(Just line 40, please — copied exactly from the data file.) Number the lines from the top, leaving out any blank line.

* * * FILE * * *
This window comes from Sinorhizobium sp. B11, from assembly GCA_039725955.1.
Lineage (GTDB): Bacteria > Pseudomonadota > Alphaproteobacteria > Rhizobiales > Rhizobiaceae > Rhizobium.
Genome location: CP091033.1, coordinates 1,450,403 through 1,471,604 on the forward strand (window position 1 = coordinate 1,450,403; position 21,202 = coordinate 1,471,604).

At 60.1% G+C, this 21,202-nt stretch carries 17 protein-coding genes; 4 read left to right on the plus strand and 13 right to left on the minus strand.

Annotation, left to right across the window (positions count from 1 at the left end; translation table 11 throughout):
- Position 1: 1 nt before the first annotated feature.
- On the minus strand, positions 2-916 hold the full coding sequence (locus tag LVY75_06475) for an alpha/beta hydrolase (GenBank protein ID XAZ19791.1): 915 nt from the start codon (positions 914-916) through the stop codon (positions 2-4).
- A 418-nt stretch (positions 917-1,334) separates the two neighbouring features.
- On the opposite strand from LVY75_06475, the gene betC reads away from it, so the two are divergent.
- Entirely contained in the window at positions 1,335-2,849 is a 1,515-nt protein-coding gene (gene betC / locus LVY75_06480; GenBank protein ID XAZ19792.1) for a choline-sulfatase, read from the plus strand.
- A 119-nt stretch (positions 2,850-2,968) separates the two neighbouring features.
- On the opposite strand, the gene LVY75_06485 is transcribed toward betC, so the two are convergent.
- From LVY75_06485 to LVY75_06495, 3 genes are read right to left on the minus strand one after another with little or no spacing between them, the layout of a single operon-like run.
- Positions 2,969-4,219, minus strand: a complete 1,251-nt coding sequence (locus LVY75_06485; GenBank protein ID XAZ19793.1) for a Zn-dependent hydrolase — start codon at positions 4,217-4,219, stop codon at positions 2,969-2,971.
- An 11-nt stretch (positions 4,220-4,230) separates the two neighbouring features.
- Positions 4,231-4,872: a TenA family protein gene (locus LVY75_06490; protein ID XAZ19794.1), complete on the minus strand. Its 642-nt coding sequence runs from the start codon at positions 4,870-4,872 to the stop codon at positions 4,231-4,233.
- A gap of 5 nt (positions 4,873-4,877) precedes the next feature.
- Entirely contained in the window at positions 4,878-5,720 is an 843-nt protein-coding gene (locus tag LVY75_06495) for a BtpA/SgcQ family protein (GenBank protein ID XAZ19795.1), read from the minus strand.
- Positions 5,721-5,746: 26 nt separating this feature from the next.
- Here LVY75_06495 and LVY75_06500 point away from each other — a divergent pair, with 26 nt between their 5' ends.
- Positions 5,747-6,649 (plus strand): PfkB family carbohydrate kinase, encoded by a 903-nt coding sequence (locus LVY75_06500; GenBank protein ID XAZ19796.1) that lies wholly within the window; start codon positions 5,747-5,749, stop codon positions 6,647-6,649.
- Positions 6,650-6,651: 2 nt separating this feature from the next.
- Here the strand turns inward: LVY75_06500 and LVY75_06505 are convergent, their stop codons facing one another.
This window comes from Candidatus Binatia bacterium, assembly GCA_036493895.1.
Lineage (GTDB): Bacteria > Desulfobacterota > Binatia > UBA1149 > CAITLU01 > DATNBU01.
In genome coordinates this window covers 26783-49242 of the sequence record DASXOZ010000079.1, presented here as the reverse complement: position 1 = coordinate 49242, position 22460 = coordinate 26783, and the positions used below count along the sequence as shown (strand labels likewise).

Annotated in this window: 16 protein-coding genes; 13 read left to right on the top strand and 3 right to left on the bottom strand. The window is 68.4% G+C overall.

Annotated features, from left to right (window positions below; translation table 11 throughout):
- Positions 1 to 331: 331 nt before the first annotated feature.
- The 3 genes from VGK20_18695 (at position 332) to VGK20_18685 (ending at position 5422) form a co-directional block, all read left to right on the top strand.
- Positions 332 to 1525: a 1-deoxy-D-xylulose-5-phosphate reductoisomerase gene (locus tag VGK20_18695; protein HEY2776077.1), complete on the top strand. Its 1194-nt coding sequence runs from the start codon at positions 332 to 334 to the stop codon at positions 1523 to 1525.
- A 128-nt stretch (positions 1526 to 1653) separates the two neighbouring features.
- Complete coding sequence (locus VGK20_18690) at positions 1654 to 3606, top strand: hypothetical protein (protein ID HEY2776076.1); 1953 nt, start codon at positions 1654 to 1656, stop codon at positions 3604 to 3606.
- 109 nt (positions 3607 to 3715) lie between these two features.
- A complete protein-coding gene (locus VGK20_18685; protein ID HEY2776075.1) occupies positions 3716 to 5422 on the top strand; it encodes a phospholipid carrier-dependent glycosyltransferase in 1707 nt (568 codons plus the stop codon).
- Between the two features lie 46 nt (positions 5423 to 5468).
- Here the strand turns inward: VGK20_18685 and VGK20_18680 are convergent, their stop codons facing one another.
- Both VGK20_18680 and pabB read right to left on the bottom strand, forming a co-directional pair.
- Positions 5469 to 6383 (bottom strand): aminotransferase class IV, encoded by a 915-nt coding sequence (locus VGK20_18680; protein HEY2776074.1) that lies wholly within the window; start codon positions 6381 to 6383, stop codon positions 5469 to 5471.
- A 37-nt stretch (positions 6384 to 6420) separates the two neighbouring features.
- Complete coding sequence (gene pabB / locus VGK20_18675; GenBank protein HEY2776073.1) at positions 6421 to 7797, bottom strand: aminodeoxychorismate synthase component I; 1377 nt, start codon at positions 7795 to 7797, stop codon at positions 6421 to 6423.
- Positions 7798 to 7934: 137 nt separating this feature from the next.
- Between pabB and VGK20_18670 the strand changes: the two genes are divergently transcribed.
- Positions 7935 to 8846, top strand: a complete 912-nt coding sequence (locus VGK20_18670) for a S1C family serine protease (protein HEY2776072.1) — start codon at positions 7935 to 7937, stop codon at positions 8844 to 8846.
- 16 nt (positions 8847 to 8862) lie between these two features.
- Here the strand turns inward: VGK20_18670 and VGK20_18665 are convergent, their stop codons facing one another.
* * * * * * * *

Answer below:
- A 37-nt stretch (positions 6384 to 6420) separates the two neighbouring features.